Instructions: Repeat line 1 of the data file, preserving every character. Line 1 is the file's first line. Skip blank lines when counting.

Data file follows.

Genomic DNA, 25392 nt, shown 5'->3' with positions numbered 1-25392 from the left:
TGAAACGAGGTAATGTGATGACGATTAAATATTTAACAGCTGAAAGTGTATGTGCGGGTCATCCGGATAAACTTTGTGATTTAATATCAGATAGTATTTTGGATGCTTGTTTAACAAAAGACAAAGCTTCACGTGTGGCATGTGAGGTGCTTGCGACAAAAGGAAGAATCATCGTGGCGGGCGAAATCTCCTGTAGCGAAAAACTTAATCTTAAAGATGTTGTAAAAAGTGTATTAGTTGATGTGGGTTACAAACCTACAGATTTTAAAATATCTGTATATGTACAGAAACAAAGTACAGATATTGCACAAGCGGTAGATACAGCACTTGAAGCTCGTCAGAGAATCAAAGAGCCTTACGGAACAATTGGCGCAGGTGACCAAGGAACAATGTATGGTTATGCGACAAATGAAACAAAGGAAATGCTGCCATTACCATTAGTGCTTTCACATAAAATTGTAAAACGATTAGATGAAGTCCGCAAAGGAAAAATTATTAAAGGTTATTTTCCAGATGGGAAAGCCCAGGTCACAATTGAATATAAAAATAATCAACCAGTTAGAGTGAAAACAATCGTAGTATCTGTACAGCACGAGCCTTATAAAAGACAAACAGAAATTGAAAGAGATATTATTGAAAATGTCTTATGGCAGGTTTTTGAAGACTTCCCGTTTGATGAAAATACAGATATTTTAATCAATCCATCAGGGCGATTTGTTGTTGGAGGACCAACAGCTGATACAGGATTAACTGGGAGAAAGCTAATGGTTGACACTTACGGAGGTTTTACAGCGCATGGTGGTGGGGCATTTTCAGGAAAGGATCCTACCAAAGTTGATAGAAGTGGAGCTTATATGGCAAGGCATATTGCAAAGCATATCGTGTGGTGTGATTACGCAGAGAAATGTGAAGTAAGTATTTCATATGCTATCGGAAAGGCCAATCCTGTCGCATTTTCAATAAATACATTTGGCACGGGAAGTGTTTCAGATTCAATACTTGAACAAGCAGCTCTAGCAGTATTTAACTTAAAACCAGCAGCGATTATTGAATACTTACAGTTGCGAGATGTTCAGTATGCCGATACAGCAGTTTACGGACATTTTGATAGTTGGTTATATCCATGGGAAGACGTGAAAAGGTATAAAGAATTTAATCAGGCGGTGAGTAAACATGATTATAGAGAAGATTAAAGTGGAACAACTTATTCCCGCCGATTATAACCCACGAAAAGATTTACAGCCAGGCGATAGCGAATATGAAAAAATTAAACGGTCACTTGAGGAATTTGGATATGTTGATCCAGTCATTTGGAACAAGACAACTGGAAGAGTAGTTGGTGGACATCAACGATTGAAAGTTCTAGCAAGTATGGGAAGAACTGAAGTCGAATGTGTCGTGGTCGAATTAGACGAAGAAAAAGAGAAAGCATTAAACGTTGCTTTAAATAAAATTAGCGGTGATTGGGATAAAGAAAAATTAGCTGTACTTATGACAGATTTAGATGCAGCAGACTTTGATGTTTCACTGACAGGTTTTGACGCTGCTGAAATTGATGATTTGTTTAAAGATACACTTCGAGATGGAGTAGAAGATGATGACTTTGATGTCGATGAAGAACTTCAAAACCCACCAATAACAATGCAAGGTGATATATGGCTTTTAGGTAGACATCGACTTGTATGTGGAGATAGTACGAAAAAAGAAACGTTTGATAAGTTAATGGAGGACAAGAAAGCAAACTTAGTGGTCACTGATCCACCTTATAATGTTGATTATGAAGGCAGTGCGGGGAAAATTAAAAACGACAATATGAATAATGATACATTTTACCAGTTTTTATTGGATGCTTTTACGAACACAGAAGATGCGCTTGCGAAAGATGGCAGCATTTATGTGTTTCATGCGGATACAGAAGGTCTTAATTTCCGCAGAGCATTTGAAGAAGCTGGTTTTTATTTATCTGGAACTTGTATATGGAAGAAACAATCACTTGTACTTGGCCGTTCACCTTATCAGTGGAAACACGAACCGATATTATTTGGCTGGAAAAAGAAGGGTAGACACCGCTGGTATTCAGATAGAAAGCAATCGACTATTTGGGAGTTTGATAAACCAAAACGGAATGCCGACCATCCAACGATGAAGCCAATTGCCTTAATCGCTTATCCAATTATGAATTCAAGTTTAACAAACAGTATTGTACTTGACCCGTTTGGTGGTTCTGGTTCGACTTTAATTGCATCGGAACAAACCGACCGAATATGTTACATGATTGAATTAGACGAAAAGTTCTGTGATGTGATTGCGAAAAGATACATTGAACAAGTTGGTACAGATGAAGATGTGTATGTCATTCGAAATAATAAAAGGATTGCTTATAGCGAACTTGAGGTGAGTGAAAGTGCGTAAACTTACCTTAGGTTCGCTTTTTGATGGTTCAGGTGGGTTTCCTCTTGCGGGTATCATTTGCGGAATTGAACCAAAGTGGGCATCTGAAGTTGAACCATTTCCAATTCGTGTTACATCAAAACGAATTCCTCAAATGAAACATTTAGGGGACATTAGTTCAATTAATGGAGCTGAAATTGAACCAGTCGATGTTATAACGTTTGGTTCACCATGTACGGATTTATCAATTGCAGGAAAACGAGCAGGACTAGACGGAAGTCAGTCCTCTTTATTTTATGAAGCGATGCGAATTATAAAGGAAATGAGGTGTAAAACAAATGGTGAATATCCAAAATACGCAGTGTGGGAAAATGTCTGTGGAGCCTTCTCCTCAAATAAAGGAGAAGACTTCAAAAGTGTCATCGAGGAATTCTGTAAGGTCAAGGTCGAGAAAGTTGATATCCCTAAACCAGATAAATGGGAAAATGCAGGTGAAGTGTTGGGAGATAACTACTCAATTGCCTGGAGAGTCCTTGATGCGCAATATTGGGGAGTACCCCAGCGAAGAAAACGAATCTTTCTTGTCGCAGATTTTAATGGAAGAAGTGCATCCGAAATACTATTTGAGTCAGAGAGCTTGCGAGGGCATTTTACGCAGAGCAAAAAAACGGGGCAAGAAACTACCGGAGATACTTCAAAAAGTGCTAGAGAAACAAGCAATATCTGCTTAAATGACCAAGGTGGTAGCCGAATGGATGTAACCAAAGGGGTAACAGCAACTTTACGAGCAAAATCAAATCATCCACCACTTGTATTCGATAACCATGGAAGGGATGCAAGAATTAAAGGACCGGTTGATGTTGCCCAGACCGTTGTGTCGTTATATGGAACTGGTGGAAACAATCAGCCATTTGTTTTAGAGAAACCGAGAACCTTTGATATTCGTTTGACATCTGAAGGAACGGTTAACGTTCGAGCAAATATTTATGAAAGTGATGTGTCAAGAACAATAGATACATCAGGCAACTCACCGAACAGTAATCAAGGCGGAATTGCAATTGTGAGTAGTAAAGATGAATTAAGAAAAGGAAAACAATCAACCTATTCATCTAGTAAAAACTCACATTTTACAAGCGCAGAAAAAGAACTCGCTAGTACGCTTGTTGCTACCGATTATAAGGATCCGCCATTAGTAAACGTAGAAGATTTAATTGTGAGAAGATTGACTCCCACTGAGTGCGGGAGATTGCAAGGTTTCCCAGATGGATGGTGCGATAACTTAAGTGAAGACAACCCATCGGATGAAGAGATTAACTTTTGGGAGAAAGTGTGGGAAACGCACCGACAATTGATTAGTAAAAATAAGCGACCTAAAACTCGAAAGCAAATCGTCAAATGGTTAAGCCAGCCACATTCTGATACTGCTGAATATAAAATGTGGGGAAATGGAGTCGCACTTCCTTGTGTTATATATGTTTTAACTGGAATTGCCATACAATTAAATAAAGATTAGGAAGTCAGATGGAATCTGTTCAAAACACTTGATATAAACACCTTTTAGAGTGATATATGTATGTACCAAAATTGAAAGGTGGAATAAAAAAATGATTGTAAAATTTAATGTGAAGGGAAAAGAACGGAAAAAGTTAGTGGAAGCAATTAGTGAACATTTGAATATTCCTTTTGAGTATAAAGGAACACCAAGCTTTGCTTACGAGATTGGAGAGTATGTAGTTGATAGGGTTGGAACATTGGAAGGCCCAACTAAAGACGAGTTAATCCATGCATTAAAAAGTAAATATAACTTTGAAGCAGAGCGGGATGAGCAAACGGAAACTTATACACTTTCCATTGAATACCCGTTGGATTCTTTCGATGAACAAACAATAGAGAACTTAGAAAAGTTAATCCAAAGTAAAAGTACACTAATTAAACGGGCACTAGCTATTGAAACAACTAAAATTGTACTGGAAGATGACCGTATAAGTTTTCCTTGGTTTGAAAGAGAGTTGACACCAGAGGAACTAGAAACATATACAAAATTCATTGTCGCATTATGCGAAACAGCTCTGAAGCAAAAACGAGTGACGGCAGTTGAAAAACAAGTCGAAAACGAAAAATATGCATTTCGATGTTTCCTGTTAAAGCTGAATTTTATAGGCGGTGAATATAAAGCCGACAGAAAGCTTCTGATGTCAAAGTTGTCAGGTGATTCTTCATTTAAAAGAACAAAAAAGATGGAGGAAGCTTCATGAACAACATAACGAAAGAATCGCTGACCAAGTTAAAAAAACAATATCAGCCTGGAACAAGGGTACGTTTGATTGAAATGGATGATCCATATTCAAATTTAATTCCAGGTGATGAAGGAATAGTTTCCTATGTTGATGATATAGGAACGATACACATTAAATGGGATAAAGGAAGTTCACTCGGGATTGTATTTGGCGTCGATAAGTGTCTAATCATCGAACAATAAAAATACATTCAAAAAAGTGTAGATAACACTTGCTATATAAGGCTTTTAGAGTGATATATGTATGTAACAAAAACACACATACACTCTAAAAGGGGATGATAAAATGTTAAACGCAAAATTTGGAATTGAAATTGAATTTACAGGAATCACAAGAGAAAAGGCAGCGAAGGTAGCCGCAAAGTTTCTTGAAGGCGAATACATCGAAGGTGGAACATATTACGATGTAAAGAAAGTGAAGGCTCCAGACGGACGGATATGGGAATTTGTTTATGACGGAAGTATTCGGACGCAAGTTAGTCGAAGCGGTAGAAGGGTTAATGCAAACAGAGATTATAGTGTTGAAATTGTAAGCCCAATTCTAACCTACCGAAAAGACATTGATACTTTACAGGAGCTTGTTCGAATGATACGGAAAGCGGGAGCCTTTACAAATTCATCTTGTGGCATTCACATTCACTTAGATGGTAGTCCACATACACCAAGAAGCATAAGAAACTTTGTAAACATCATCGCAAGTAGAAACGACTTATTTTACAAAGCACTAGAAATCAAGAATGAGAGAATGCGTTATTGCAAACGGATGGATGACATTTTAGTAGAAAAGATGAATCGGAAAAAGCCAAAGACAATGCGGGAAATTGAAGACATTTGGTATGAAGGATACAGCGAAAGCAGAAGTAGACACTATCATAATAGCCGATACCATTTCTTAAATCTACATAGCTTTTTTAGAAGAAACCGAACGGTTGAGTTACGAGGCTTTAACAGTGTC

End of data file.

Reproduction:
Genomic DNA, 25392 nt, shown 5'->3' with positions numbered 1-25392 from the left: